Why was the lighthouse necessary? 
Construction
Split Point Lighthouse The ‘White Queen’

When was she built?
How was she constructed in an era before electricity and hydraulics?
How does the light work?
Why are there so many lighthouses along the Victorian coast?

OPERATOR: Australian Maritime Safety Authority
CHARACTER: Group flash 4 every 20 seconds
LIGHT SOURCE: 120v 1000w tungsten halogen lamp
POWER SOURCE: Mains with diesel standby
INTENSITY: White 116,000 CD, Red 23,000 CD
ELEVATION: 66 metres above sea level
RANGE: White 20 nautical miles, Red 16 nautical miles
HEIGHT: 34 metres


Gallery13aWhy was the lighthouse necessary? 

• Some ten shipwrecks prior to 1890 along the Surf Coast prompted authorities to plan the lighthouse .

Construction 
• Construction started in late 1890 and the lighthouse was illuminated in September 1891.• The original tendered price for the lighthouse complete with head lighthouse keeper’s quarters, assistant’s quarters, stables and a store room was 8057 pounds, 18 shillings and five pence. (About $20,000 today.)

• The Chance Brothers (from Birmingham and the major manufacturers in the world of lighthouse equipment of the day) manufactured the First Order lantern and the 920mm focal radius lens in 1886. They also manufactured the dome and the lighthouse equipment, including the cast iron stairs and balustrades. These fittings remain in the lighthouse today.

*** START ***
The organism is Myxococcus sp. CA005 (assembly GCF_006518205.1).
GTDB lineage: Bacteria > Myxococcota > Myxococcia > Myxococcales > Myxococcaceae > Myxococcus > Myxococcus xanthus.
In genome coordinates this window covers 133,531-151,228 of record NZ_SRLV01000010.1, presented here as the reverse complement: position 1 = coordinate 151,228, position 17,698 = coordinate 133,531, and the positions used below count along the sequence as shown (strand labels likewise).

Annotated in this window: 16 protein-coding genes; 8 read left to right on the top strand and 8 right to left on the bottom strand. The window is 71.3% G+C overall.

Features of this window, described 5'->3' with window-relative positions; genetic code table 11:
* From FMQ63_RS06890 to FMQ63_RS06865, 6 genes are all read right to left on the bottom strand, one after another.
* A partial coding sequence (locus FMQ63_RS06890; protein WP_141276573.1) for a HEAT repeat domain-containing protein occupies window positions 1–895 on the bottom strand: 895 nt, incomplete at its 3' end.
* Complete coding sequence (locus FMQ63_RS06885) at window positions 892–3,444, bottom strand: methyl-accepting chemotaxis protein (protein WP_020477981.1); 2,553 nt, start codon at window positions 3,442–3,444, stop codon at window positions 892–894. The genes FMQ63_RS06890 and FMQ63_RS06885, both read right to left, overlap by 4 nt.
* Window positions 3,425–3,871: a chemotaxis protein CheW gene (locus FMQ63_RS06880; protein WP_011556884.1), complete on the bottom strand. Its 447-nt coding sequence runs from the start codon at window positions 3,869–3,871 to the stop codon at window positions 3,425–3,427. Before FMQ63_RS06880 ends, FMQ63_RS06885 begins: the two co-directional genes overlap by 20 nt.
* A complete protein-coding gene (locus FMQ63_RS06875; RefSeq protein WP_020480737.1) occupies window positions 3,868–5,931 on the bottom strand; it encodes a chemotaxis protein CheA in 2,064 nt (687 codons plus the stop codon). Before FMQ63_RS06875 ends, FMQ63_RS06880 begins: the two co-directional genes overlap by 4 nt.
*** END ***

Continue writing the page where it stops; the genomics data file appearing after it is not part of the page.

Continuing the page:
• Originally called Eagles Nest Point, it was renamed Split Point in 1913. It is a cement-rendered concrete and crushed rock tower, however the original drawings show that it was intended to be constructed of stone. The contractors, Messrs. R. Anderson & Sons (Anderson was a stonemason, originally from Scotland), had great difficulty getting materials to the site. An effort was made to transport materials by sea from Melbourne, but that route had to be abandoned, as the vessel employed to carry the supplies was wrecked through heavy weather on the coast. The stone was quarried locally at Lookout Hill and the ironbark timber was obtained close to the lighthouse.

• The tower design is modeled on that of a chimney as this structure promotes air flow from the base to the top. This greater air flow made the kerosene (and later, acetylene) flame shine brighter.

• The foundations are approximately 4 meters deep and are built up solid with cement concrete. The walls at floor level are approximately 2 meters thick, and finish about 50cm thick at the top. About 800 meters of concrete was used.

• The centre pole and staircase formed the scaffold around which the formwork was constructed and concrete poured. The men stood on the wall to prepare the formwork for the higher sections. The concrete and materials were then hauled up the sides and stairs.

• The tower is only painted on the outside so that moisture can escape internally from the concrete to prevent concrete rot. It was last painted in 2006.